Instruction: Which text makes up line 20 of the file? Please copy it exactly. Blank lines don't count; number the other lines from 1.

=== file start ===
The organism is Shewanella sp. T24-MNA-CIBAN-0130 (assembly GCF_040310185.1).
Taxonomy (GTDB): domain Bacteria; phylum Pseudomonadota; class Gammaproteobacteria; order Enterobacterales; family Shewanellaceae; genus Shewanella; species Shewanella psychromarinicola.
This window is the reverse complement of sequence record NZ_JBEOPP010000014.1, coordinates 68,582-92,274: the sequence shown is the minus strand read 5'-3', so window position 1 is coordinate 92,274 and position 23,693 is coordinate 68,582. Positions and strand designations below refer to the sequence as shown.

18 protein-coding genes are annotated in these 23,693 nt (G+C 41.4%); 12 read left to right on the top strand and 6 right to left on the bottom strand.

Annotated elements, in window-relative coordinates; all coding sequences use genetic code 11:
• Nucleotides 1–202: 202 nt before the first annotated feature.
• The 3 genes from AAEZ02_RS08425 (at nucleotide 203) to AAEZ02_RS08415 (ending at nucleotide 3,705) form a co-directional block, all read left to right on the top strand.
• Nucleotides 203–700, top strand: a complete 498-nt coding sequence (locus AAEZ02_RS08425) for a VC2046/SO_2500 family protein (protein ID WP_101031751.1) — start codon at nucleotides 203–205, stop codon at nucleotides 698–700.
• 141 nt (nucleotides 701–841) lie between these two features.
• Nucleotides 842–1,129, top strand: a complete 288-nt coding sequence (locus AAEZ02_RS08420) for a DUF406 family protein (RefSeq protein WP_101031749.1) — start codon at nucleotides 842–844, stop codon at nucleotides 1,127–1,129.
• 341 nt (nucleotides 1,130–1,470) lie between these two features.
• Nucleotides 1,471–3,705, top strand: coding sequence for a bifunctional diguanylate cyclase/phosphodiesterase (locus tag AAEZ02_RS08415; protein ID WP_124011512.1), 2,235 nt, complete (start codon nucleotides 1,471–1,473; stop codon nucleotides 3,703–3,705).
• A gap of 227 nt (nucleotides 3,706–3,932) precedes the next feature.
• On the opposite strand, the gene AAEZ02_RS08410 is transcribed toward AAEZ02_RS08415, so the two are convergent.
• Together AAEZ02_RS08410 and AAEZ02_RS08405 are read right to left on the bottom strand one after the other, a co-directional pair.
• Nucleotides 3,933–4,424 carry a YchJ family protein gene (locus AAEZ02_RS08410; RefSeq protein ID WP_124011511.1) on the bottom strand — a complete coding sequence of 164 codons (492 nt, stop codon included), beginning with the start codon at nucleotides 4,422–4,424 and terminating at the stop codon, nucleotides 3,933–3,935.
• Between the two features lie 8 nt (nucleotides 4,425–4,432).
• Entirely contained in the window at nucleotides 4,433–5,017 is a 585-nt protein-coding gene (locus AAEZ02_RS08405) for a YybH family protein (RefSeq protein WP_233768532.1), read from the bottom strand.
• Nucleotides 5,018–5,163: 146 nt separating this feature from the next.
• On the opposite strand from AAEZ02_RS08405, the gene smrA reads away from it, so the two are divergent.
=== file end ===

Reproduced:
• On the opposite strand from AAEZ02_RS08405, the gene smrA reads away from it, so the two are divergent.